In this month’s local feature, Daydream Machine discusses their new record and the double-edged evolution of the Portland venue landscape in recent years.
Live in Portland November 5 | Holocene
Just about every last one of you reading this has been dumped (If you haven’t yet don’t worry, soon enough the universe will make sure to rip your heart out). Now, while most of us would wallow over a pint of ice cold creamy confection, the fine young cannibal Jessica Boudreaux decided to create a solo record to process her feelings. No Fury comes over November 3 via Boudreaux’s label New Moss Records. You can catch Boudreaux at Holocene November 5 for her release party.
ELEVEN: So with being the solo writer for Summer Cannibals and creating all the demos, do you find that you have any push back from your band mates or are they mostly on board?
Jessica Boudreaux: That’s the way things have always been done and people like Jenny (Logan) and Devon (Shirley) don’t’ have time for that. I spend a lot of time writing Summer Cannibals songs and it’s not like I’m saying “This needs to sound exactly like the demo” because I cannot play like them, especially like Devon, I cannot play drums like that. I know they will start playing it and add to it what they see fit.
11: It’s almost like you’re doing them favor; you’re doing the hard part.
JB: Yeah, and bands that like jam together and write together, that’s just a totally different experience. You have to set things up like that from the beginning. I feel way freer to experiment and try bad things that help push me in the direction of good when I’m alone or when I’m one-on-one with someone.
11: It’s funny because the more and more people I interview, I find that your process is actually the norm. I know that New Moss Records is yours, that’s pretty impressive that you’re in all these bands and you run a record company. What’s it like? Why did you start it?
JB: I started it specifically to put out the first Sun Angle album because I love them and thought they were awesome and wanted to see that record on vinyl. After that, I decided “Well no one is going to put out this first Summer Cannibals record so I’ll just do it myself.” So I did that with the first two Summer Cannibals records. Since then I’ve only put out a comp, and it’s not something I’m too concerned with growing because it’s kind of an impossible industry and a great way to lose money. Also I felt a lot pressure to tour and be on for Summer Cannibals over the last four years and I really didn’t want that pressure or responsibility with No Fury. I wanted to tour if I felt like it. I didn’t want that expectation. So shopping No Fury around didn’t sound too appealing because I knew if someone picked it up I would have a lot more responsibilities. So I did it myself and I actually really love it. I like being able to package all the orders myself and send letters to people, and I don’t mind the emailing and the business stuff.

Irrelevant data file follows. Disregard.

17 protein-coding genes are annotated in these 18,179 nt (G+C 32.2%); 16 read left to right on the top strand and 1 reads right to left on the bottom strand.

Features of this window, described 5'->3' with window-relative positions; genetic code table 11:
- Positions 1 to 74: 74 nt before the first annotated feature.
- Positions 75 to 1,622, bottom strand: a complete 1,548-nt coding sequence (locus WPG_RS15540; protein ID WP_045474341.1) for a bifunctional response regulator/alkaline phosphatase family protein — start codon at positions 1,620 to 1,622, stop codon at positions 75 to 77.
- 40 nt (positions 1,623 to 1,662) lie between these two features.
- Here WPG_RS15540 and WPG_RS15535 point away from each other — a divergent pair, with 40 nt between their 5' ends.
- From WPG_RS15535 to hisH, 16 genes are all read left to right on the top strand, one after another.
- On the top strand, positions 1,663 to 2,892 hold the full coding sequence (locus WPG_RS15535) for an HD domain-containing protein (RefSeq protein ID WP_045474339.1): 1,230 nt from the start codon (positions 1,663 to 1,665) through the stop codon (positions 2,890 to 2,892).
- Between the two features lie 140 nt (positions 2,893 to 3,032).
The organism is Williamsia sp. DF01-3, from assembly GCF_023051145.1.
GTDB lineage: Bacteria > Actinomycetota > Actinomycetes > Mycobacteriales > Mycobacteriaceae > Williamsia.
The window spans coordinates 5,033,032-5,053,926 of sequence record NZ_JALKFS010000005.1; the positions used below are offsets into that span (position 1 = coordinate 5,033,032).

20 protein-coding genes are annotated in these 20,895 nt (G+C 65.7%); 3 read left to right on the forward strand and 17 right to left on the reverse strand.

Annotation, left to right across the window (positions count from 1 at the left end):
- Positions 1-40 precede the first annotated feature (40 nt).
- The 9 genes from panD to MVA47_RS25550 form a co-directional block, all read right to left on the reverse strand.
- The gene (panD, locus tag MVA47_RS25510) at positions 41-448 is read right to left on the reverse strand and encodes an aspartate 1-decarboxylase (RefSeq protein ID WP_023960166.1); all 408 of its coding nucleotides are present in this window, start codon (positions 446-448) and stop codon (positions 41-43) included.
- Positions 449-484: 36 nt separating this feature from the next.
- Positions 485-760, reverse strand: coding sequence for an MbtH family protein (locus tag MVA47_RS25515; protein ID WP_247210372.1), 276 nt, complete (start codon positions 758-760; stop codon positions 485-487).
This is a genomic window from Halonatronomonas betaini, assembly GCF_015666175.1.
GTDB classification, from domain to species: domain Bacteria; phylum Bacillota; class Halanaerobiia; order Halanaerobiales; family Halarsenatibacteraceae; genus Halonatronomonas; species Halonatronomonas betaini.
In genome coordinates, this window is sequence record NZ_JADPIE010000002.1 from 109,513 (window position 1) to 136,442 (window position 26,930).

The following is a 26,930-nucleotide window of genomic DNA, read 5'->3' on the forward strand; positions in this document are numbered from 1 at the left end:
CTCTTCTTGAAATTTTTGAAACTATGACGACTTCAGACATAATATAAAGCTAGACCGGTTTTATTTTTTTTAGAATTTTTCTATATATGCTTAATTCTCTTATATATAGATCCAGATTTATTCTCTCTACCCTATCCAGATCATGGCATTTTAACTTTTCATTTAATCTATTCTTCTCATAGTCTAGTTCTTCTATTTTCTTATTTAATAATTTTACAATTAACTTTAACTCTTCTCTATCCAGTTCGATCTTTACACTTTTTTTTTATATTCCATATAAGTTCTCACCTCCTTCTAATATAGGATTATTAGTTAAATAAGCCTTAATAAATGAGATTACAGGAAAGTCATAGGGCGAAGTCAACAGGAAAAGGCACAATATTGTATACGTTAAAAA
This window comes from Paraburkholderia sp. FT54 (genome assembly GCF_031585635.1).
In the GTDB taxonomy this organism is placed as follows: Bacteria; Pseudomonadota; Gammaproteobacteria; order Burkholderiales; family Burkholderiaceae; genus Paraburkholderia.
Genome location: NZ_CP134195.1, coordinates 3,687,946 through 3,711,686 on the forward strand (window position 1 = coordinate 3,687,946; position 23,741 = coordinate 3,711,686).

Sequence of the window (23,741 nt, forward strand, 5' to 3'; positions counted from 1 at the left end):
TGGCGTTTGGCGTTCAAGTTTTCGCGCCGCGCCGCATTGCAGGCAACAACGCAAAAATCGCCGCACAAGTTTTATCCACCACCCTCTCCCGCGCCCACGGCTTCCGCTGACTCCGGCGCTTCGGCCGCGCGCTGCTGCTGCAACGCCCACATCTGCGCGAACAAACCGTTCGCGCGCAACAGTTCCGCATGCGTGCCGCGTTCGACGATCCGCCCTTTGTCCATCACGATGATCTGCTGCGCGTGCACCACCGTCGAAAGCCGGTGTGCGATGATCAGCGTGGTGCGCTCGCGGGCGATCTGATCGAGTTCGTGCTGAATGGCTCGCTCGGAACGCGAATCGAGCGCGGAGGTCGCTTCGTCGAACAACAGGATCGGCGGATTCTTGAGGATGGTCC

11: I think it’s cool that you’re putting out your own record. You can control the creative side. It’ll be exactly what you’ll want it to be.
JB: You forget how nice it is to not have to go through people for everything you want to do. And with the election and how volatile it’s been, I want to be close to my family and friends and have my dog around. It’s been a nice break, the second half of this year. I can’t imagine traveling right now.
11: I’m sure also on the road it’s hard to be creative and develop new material.
JB: I had this conversation recently and I have it a lot. It’s the least creative I feel. But when I’m home I write every day. I’m either working on my own or someone else’s music. To be on tour doing the same thing every night and not being able to write puts me in a weird headspace.
11: I read in a Willamette Week interview that you had been spending a lot of time in LA and were thinking about making the move down there. Is that still something you want to do, career wise?
JB: I had a room down there and I was ready but it’s the same thing that I was saying with touring. I started to have a lot of anxiety about it. I guess for me, I have always had a strong drive to be successful and to reach the next milestone or whatever. I want to start writing and producing for other people, and I felt I had to get down there and kind of fight for it. But on a personal level, I started to prioritize family, friends and my home before touring and before a career. So I was thinking I would just push it back a little. I was supposed to be down there the beginning of this year. I started focusing on recording and I decided at least for now, it’s not where I want to be. I don’t want to be away from family, and in this more intense, high stress place. It just didn’t feel right anymore. It’s also more about the commercial than the creative there and everyone in Portland just finds a way to create. Portland is a city that values creativity over other things. At least in the recording or music scene. I did like the diversity in LA. I simultaneously liked the idea of starting over new but it’s a hard place to start over in. I also don’t know if I value the things that most musicians and writers value in LA, at least at this point in my life. I’m comfortable here and I’m creating at a rate that I wouldn’t have been able to down there.
11: So speaking about creating, let me get to No Fury. I Know Hutch (Harris) kind of helped you with writing a few of the songs and Victor Nash built on your songs at his studio?